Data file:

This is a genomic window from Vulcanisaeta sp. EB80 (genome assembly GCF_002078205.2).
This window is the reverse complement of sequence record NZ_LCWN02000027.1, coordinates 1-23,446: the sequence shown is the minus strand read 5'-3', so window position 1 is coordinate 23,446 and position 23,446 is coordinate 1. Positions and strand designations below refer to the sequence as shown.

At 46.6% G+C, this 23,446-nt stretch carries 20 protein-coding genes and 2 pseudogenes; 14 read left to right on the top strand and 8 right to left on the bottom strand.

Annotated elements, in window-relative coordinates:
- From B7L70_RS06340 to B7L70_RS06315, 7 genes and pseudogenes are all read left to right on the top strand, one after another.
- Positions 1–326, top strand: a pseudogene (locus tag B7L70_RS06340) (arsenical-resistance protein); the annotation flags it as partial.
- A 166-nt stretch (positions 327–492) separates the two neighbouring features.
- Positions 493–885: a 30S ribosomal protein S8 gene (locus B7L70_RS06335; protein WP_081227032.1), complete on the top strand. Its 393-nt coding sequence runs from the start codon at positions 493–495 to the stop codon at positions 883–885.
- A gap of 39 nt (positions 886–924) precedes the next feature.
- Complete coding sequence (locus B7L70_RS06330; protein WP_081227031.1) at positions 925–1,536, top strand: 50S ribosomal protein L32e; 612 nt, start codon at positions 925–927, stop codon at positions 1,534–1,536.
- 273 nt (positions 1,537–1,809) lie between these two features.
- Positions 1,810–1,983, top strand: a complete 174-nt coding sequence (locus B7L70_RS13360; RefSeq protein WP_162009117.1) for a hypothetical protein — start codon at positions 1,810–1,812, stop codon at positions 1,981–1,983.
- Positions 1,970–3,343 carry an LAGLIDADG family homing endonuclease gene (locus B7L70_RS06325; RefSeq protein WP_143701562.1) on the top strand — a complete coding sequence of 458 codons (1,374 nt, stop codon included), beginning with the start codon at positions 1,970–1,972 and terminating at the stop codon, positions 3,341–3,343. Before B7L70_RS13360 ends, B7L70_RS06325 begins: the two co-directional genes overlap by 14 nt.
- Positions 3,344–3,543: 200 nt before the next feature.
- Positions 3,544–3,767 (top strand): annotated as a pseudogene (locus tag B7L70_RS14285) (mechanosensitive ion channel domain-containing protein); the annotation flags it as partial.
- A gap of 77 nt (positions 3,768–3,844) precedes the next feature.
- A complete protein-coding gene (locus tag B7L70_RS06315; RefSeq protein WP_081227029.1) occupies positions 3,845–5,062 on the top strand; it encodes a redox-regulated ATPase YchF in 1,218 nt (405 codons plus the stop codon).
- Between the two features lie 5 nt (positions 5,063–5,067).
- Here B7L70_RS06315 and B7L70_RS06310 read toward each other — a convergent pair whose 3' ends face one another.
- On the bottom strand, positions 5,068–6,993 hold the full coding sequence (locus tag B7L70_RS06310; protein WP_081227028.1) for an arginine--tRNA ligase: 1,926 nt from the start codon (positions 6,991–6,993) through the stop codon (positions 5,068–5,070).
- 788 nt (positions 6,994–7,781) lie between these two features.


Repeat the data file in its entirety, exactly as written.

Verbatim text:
This is a genomic window from Vulcanisaeta sp. EB80 (genome assembly GCF_002078205.2).
This window is the reverse complement of sequence record NZ_LCWN02000027.1, coordinates 1-23,446: the sequence shown is the minus strand read 5'-3', so window position 1 is coordinate 23,446 and position 23,446 is coordinate 1. Positions and strand designations below refer to the sequence as shown.

At 46.6% G+C, this 23,446-nt stretch carries 20 protein-coding genes and 2 pseudogenes; 14 read left to right on the top strand and 8 right to left on the bottom strand.

Annotated elements, in window-relative coordinates:
- From B7L70_RS06340 to B7L70_RS06315, 7 genes and pseudogenes are all read left to right on the top strand, one after another.
- Positions 1–326, top strand: a pseudogene (locus tag B7L70_RS06340) (arsenical-resistance protein); the annotation flags it as partial.
- A 166-nt stretch (positions 327–492) separates the two neighbouring features.
- Positions 493–885: a 30S ribosomal protein S8 gene (locus B7L70_RS06335; protein WP_081227032.1), complete on the top strand. Its 393-nt coding sequence runs from the start codon at positions 493–495 to the stop codon at positions 883–885.
- A gap of 39 nt (positions 886–924) precedes the next feature.
- Complete coding sequence (locus B7L70_RS06330; protein WP_081227031.1) at positions 925–1,536, top strand: 50S ribosomal protein L32e; 612 nt, start codon at positions 925–927, stop codon at positions 1,534–1,536.
- 273 nt (positions 1,537–1,809) lie between these two features.
- Positions 1,810–1,983, top strand: a complete 174-nt coding sequence (locus B7L70_RS13360; RefSeq protein WP_162009117.1) for a hypothetical protein — start codon at positions 1,810–1,812, stop codon at positions 1,981–1,983.
- Positions 1,970–3,343 carry an LAGLIDADG family homing endonuclease gene (locus B7L70_RS06325; RefSeq protein WP_143701562.1) on the top strand — a complete coding sequence of 458 codons (1,374 nt, stop codon included), beginning with the start codon at positions 1,970–1,972 and terminating at the stop codon, positions 3,341–3,343. Before B7L70_RS13360 ends, B7L70_RS06325 begins: the two co-directional genes overlap by 14 nt.
- Positions 3,344–3,543: 200 nt before the next feature.
- Positions 3,544–3,767 (top strand): annotated as a pseudogene (locus tag B7L70_RS14285) (mechanosensitive ion channel domain-containing protein); the annotation flags it as partial.
- A gap of 77 nt (positions 3,768–3,844) precedes the next feature.
- A complete protein-coding gene (locus tag B7L70_RS06315; RefSeq protein WP_081227029.1) occupies positions 3,845–5,062 on the top strand; it encodes a redox-regulated ATPase YchF in 1,218 nt (405 codons plus the stop codon).
- Between the two features lie 5 nt (positions 5,063–5,067).
- Here B7L70_RS06315 and B7L70_RS06310 read toward each other — a convergent pair whose 3' ends face one another.
- On the bottom strand, positions 5,068–6,993 hold the full coding sequence (locus tag B7L70_RS06310; protein WP_081227028.1) for an arginine--tRNA ligase: 1,926 nt from the start codon (positions 6,991–6,993) through the stop codon (positions 5,068–5,070).
- 788 nt (positions 6,994–7,781) lie between these two features.